The Ras family GTPases are frequently mutated in cancer and affect a variety of cancer-driving processes. H-Ras, N-Ras, and K-Ras were the first human oncogenes discovered in tumors more than 30 years ago and are the founding members of the wide Ras gene superfamily. The unique properties of Ras isoforms, and of particular activating mutations, may distinctly affect the process of neoplastic transformation in different tissues.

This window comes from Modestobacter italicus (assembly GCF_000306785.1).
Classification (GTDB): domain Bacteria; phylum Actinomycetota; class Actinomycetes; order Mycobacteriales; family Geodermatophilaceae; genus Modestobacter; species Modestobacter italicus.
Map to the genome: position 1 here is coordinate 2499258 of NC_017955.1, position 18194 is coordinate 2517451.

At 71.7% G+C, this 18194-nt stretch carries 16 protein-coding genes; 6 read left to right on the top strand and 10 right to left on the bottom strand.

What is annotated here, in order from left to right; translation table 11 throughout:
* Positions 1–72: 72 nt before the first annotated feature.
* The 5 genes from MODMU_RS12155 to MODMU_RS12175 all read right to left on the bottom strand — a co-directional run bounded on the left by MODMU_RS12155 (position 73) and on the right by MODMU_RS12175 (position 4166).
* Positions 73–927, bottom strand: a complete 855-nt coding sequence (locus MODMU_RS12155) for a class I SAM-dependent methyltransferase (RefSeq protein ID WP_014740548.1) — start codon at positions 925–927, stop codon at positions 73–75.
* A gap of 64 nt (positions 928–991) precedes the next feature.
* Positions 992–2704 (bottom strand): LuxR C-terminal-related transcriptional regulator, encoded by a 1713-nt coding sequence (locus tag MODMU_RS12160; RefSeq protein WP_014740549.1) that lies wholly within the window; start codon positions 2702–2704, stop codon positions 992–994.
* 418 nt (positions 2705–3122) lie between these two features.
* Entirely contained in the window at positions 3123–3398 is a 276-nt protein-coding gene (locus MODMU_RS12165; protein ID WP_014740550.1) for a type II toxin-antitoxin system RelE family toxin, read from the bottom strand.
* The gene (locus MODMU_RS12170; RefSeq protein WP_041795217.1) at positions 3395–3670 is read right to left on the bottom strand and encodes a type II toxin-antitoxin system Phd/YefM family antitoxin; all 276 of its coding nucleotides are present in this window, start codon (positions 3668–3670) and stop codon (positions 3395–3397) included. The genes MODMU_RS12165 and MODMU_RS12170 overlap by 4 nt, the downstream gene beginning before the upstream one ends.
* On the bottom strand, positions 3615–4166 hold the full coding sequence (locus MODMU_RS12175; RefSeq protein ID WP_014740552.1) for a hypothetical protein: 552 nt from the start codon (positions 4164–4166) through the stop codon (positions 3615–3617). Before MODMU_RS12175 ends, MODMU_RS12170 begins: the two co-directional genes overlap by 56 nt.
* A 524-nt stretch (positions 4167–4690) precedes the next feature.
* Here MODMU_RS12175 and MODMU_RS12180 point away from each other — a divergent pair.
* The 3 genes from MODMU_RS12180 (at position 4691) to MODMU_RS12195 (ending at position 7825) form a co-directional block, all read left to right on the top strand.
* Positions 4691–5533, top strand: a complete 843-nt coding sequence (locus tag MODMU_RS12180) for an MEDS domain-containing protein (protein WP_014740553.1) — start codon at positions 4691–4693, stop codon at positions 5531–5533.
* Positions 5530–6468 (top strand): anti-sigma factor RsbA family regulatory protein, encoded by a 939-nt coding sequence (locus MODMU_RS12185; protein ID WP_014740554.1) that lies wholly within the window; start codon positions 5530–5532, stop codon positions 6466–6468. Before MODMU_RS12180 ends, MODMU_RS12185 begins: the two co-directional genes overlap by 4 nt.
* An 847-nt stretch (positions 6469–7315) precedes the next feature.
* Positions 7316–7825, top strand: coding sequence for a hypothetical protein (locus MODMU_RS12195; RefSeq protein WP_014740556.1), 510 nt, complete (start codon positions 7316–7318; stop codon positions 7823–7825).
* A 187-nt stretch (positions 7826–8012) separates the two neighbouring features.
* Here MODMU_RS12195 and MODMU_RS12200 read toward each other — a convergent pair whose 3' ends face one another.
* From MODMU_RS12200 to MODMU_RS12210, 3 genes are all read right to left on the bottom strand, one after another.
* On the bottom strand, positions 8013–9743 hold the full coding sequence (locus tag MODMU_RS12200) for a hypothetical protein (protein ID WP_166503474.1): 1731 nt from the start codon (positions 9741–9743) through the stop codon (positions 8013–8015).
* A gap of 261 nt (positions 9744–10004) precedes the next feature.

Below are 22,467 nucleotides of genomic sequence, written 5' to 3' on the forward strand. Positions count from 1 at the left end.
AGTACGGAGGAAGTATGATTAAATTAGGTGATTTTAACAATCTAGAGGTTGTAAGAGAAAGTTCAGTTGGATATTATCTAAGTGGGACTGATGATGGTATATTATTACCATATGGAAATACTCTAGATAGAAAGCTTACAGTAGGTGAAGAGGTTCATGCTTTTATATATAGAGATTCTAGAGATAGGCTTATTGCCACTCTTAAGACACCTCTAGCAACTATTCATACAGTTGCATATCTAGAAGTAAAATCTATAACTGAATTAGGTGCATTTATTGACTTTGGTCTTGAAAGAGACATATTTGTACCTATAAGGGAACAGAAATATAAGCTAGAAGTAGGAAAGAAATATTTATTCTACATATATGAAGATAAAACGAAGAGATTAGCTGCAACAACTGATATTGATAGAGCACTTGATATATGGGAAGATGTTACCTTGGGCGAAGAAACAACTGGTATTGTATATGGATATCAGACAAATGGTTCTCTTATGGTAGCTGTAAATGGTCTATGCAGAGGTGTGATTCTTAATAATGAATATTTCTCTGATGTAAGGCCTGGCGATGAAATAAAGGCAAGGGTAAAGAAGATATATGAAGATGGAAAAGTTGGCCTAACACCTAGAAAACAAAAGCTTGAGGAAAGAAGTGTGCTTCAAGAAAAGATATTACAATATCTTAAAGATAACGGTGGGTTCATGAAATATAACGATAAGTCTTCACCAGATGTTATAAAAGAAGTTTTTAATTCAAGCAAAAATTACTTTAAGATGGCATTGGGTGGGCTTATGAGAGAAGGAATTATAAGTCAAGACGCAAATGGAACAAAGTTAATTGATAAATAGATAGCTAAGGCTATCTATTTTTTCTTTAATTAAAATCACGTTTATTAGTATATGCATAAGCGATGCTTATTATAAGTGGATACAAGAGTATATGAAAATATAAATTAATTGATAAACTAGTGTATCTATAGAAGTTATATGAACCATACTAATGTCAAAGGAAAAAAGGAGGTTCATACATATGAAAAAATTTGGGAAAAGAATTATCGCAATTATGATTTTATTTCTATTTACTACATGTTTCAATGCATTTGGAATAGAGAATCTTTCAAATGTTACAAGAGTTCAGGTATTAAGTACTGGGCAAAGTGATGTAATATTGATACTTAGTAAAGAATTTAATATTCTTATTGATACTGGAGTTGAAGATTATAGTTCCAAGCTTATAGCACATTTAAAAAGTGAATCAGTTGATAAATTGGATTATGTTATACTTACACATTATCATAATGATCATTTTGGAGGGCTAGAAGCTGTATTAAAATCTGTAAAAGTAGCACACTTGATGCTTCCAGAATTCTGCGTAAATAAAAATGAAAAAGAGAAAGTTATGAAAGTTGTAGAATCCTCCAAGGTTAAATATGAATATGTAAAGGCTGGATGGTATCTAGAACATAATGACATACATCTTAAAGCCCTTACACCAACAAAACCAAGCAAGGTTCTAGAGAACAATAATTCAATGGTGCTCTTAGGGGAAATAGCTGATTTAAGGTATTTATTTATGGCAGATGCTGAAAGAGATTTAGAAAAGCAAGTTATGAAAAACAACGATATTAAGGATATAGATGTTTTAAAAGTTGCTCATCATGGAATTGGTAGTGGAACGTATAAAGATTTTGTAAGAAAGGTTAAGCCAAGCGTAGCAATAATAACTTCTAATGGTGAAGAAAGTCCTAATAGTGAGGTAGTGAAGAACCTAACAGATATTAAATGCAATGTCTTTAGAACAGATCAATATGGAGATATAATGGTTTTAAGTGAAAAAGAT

Oncogenic Ras modulates the tumor microenvironment by promoting pro-angiogenic mechanisms and by altering host-mediated immune responses. Transformation by Ras can also promote changes in motility and cellular adhesion, leading to the acquisition of invasive and metastatic properties of cancer cells.